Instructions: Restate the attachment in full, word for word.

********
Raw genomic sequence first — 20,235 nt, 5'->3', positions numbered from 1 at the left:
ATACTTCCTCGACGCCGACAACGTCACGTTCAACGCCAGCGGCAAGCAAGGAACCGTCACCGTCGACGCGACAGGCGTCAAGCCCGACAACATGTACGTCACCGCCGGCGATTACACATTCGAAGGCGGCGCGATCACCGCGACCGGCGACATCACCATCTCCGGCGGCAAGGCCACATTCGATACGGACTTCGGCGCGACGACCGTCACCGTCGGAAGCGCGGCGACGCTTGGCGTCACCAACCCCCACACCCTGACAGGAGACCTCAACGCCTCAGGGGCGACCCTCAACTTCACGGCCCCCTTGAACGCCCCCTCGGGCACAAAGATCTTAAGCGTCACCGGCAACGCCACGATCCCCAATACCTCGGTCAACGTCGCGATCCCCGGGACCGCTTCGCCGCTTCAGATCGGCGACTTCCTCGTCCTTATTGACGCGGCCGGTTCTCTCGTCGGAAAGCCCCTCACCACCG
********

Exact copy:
Raw genomic sequence first — 20,235 nt, 5'->3', positions numbered from 1 at the left:
ATACTTCCTCGACGCCGACAACGTCACGTTCAACGCCAGCGGCAAGCAAGGAACCGTCACCGTCGACGCGACAGGCGTCAAGCCCGACAACATGTACGTCACCGCCGGCGATTACACATTCGAAGGCGGCGCGATCACCGCGACCGGCGACATCACCATCTCCGGCGGCAAGGCCACATTCGATACGGACTTCGGCGCGACGACCGTCACCGTCGGAAGCGCGGCGACGCTTGGCGTCACCAACCCCCACACCCTGACAGGAGACCTCAACGCCTCAGGGGCGACCCTCAACTTCACGGCCCCCTTGAACGCCCCCTCGGGCACAAAGATCTTAAGCGTCACCGGCAACGCCACGATCCCCAATACCTCGGTCAACGTCGCGATCCCCGGGACCGCTTCGCCGCTTCAGATCGGCGACTTCCTCGTCCTTATTGACGCGGCCGGTTCTCTCGTCGGAAAGCCCCTCACCACCG